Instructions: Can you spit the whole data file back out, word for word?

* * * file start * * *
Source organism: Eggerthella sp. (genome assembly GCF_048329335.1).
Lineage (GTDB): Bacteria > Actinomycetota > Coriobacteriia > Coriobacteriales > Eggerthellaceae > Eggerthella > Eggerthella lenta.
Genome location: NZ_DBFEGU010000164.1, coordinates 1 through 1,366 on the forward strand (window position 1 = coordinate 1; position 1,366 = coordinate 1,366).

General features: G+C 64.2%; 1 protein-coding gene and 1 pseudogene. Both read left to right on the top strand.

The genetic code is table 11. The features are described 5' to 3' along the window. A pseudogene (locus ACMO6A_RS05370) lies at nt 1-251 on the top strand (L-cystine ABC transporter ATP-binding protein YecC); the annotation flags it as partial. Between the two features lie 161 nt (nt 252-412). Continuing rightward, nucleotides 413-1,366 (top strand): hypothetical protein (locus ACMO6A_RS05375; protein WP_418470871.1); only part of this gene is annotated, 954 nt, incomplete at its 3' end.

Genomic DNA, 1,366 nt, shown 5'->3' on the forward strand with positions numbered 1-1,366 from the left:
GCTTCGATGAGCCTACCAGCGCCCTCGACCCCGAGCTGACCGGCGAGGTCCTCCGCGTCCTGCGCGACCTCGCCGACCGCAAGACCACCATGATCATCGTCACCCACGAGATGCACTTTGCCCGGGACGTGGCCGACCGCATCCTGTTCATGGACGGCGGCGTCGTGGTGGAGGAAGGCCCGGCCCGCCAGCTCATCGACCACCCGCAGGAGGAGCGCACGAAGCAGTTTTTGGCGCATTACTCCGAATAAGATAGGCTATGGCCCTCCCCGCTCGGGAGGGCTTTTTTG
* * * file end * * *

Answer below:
Source organism: Eggerthella sp. (genome assembly GCF_048329335.1).
Lineage (GTDB): Bacteria > Actinomycetota > Coriobacteriia > Coriobacteriales > Eggerthellaceae > Eggerthella > Eggerthella lenta.
Genome location: NZ_DBFEGU010000164.1, coordinates 1 through 1,366 on the forward strand (window position 1 = coordinate 1; position 1,366 = coordinate 1,366).

General features: G+C 64.2%; 1 protein-coding gene and 1 pseudogene. Both read left to right on the top strand.

The genetic code is table 11. The features are described 5' to 3' along the window. A pseudogene (locus ACMO6A_RS05370) lies at nt 1-251 on the top strand (L-cystine ABC transporter ATP-binding protein YecC); the annotation flags it as partial. Between the two features lie 161 nt (nt 252-412). Continuing rightward, nucleotides 413-1,366 (top strand): hypothetical protein (locus ACMO6A_RS05375; protein WP_418470871.1); only part of this gene is annotated, 954 nt, incomplete at its 3' end.

Genomic DNA, 1,366 nt, shown 5'->3' on the forward strand with positions numbered 1-1,366 from the left:
GCTTCGATGAGCCTACCAGCGCCCTCGACCCCGAGCTGACCGGCGAGGTCCTCCGCGTCCTGCGCGACCTCGCCGACCGCAAGACCACCATGATCATCGTCACCCACGAGATGCACTTTGCCCGGGACGTGGCCGACCGCATCCTGTTCATGGACGGCGGCGTCGTGGTGGAGGAAGGCCCGGCCCGCCAGCTCATCGACCACCCGCAGGAGGAGCGCACGAAGCAGTTTTTGGCGCATTACTCCGAATAAGATAGGCTATGGCCCTCCCCGCTCGGGAGGGCTTTTTTG